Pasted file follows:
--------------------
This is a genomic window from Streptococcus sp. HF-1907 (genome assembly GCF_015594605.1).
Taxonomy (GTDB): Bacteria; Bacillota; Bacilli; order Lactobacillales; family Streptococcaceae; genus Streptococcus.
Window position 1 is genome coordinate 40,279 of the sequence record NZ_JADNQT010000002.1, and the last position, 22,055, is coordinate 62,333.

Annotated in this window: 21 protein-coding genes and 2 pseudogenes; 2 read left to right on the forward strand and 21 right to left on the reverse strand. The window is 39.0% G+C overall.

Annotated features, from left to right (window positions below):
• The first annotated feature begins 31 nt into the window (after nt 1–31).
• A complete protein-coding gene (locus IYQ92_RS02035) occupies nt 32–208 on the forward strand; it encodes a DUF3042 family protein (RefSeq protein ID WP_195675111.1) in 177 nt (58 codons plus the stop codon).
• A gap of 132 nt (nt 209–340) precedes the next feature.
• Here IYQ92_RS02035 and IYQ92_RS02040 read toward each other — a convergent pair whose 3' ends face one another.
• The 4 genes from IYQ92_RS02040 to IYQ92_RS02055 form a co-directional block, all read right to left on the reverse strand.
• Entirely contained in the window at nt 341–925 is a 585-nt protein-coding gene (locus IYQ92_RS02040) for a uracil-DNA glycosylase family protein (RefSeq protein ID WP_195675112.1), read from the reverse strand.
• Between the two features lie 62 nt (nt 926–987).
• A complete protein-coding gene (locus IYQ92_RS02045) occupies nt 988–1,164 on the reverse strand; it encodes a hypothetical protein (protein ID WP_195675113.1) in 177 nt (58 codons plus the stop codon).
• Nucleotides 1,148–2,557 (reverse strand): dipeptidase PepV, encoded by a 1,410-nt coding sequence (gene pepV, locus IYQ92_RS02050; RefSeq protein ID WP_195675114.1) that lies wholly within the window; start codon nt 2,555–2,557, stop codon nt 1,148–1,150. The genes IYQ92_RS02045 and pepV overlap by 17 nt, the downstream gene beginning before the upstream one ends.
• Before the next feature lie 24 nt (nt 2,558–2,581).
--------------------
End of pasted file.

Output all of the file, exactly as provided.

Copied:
This is a genomic window from Streptococcus sp. HF-1907 (genome assembly GCF_015594605.1).
Taxonomy (GTDB): Bacteria; Bacillota; Bacilli; order Lactobacillales; family Streptococcaceae; genus Streptococcus.
Window position 1 is genome coordinate 40,279 of the sequence record NZ_JADNQT010000002.1, and the last position, 22,055, is coordinate 62,333.

Annotated in this window: 21 protein-coding genes and 2 pseudogenes; 2 read left to right on the forward strand and 21 right to left on the reverse strand. The window is 39.0% G+C overall.

Annotated features, from left to right (window positions below):
• The first annotated feature begins 31 nt into the window (after nt 1–31).
• A complete protein-coding gene (locus IYQ92_RS02035) occupies nt 32–208 on the forward strand; it encodes a DUF3042 family protein (RefSeq protein ID WP_195675111.1) in 177 nt (58 codons plus the stop codon).
• A gap of 132 nt (nt 209–340) precedes the next feature.
• Here IYQ92_RS02035 and IYQ92_RS02040 read toward each other — a convergent pair whose 3' ends face one another.
• The 4 genes from IYQ92_RS02040 to IYQ92_RS02055 form a co-directional block, all read right to left on the reverse strand.
• Entirely contained in the window at nt 341–925 is a 585-nt protein-coding gene (locus IYQ92_RS02040) for a uracil-DNA glycosylase family protein (RefSeq protein ID WP_195675112.1), read from the reverse strand.
• Between the two features lie 62 nt (nt 926–987).
• A complete protein-coding gene (locus IYQ92_RS02045) occupies nt 988–1,164 on the reverse strand; it encodes a hypothetical protein (protein ID WP_195675113.1) in 177 nt (58 codons plus the stop codon).
• Nucleotides 1,148–2,557 (reverse strand): dipeptidase PepV, encoded by a 1,410-nt coding sequence (gene pepV, locus IYQ92_RS02050; RefSeq protein ID WP_195675114.1) that lies wholly within the window; start codon nt 2,555–2,557, stop codon nt 1,148–1,150. The genes IYQ92_RS02045 and pepV overlap by 17 nt, the downstream gene beginning before the upstream one ends.
• Before the next feature lie 24 nt (nt 2,558–2,581).